The Place Beyond the Pines


Action / Crime / Drama / Thriller


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Downloaded 256,612 times
June 04, 2013 at 01:18 PM


Rose Byrne as Jennifer
Ryan Gosling as Luke
Bradley Cooper as Avery
720p 1080p
980.72 MB
23.976 fps
2hr 20 min
P/S 6 / 58
2.04 GB
23.976 fps
2hr 20 min
P/S 6 / 36

Movie Reviews

Reviewed by napierslogs 8 / 10

A story of trashy criminals and dirty cops evolving into one about fathers and sons and life

What he have here is a story about fathers and their sons. In fact, three separate stories - each one leads into the next. A lesser movie would have just told one story, but "The Place Beyond the Pines" is larger in scope and needs all three parts to tell the complete story. A life is not just about your life but those you affect and those you leave behind for years to come.

The first father is Luke (Ryan Gosling) who didn't know he had a son until a girl whose name he happens to remember shows up with a one year- old son. Prior to that moment he was a daredevil with no ambitions, no money, and no care for his life. Now he's a father. A father with no money nor job. Wearing a dirty, inside-out, torn t-shirt and tattoos covering his arms, neck and face, he is the epitome of trash. But you know, the quiet, reserved, soulful, good-looking trash. And now that he's a father, he's going to care for his son however he can. He hooks up with his partner in crime, literally - Robin (Ben Mendelsohn). Together they are like a Hall & Oates version of Bonnie and Clyde.

In Schenectady, New York - the place beyond the pines - the only thing dirtier than the trashy criminals are the cops themselves. And then the second father is introduced. The character of Avery (Bradley Cooper) is carefully crafted into what should be the greatest human being on planet Earth. And he's a cop. And he's a father. And he's a son to a father who might have been but probably wasn't the greatest human being on planet Earth.

The film went for editing and filming styles to echo the characters' situations and actions. You can guess what that would look like when Gosling is racing through the forest on his motorcycle. But as we approach the more expansive ending, there are some beautiful shots of the trees lining Schenectady's countryside roads. That works particularly well with Cooper giving a remarkable performance of Avery constantly coming to grips with his life.

The final act tells a story very different from, but completely connected to, the two that came before it. It could have been tightened up a bit, but "The Place Beyond the Pines" isn't telling a quick story. It's telling the story of multiple lives, of death, family, love, honour and obedience. Employing overall themes of revenge, ambition, and what it means to be a father, and a son. I say it succeeds in its larger scope, even if it doesn't just tell a story the way one would want it to.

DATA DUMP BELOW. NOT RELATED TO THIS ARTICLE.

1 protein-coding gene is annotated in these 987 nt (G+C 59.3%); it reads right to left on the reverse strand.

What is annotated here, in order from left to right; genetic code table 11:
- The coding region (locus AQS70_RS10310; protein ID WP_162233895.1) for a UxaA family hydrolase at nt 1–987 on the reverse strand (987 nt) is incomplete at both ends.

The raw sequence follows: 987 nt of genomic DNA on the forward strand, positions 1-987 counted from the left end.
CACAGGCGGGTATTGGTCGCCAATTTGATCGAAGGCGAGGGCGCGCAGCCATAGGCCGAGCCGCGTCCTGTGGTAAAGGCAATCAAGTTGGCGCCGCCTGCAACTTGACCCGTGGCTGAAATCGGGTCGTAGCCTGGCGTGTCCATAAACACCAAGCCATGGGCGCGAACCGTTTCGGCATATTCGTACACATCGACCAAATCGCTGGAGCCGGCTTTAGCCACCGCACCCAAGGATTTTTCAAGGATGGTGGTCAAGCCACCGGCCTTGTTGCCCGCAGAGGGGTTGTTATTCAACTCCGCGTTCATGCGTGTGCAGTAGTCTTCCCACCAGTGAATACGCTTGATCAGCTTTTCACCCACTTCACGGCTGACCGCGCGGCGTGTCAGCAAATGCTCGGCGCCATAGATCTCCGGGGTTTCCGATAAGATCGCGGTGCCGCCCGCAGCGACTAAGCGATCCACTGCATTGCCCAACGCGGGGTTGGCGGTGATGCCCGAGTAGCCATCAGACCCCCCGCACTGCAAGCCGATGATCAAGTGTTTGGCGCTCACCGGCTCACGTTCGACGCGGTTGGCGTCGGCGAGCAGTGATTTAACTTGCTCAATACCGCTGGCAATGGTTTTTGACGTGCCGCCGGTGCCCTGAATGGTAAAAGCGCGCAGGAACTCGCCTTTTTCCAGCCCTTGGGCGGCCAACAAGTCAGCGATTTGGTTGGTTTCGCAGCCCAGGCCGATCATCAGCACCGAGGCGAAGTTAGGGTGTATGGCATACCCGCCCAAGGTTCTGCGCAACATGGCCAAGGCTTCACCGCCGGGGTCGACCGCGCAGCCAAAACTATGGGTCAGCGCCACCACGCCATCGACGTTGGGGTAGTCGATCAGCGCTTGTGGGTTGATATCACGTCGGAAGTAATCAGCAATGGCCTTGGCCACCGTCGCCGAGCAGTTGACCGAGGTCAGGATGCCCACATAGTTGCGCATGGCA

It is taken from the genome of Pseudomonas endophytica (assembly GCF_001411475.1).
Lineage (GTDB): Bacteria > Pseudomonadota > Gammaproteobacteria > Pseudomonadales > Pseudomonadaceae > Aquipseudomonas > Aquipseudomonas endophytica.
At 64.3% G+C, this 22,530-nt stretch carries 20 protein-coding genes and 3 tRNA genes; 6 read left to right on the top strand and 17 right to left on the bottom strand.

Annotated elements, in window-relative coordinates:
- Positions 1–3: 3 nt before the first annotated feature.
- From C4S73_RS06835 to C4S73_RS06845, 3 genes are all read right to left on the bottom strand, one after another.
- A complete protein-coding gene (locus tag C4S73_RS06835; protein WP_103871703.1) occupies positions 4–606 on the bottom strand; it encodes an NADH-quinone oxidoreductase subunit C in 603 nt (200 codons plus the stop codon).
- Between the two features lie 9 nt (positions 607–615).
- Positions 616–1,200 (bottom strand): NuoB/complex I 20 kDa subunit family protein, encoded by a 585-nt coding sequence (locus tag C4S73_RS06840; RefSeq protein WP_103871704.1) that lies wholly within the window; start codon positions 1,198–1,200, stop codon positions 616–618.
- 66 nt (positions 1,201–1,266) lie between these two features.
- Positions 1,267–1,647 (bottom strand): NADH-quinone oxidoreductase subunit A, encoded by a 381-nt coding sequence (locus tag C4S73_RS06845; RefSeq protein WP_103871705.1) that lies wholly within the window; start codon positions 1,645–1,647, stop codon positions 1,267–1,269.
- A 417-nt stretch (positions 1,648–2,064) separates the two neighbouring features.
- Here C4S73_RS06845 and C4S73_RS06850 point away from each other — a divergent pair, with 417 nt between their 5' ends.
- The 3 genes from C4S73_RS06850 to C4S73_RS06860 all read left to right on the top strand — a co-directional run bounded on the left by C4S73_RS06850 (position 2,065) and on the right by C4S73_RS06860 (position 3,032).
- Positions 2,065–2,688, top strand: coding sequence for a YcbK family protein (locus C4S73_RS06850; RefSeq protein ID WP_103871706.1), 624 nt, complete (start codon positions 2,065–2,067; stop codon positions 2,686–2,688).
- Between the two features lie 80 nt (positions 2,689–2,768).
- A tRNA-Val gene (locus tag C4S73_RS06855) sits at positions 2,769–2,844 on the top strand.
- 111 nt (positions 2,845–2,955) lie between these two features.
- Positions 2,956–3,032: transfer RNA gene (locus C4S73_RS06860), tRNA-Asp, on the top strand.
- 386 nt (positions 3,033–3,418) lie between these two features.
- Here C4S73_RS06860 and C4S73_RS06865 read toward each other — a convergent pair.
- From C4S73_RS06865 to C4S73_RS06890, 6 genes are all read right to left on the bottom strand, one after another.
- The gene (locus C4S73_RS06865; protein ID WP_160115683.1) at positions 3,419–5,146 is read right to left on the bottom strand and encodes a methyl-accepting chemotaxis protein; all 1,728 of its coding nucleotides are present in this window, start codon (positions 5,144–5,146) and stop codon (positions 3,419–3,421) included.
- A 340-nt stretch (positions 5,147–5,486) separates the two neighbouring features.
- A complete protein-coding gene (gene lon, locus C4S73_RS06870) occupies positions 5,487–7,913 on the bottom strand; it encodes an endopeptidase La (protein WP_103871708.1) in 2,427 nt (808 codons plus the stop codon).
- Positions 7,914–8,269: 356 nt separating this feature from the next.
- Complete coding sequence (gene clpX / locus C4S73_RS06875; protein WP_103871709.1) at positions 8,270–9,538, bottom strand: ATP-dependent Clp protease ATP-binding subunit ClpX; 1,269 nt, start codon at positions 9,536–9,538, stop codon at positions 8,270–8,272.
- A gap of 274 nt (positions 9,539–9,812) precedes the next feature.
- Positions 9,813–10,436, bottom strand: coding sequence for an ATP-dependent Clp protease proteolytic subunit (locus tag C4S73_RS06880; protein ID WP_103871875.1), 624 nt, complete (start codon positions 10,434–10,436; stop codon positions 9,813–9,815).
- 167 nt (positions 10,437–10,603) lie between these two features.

Reviewed by Martin Bradley ([email protected]) 10 / 10

An extraordinary movie that pulls the rug from under you

You might call Derek Cianfrance's tremendous new movie "A Place Beyond the Pines" a blue-collar epic or a tragedy in three acts; it's certainly a drama in three acts. It runs for two hours and twenty minutes and it covers a period of about 17 years and there are really only about four major characters. To talk at all about the films storyline would be to spoil what is really an extraordinary narrative where even the coincidences of the third act seem to me to have resonance of great drama and it is magnificently played by its four principal actors.

Ryan Gosling, continuing to cement his reputation as the finest young actor of his generation, is Luke, an outlaw anti-hero worthy to stand beside any played by Dean or Newman. Bradley Cooper, so much more now that the light comedian of The Hangover movies, is Avery, the idealistic young rookie cop who finds the consequences of a single act of violence leads him down paths he previously may only have dreamed of and relative newcomers Dane DeHaan and Emory Cohen are sons in desperate need of a father's love and guidance.

This is bold and innovative film-making from Cianfrance with a strong emphasis on plot development. It plays out like a great page-turner of a novel but is in fact an original screenplay. After "Blue Valentine" this marks Cianfrance out as a major big league player.

Reviewed by whatalad 5 / 10

Too clich├ęd to be anything other than average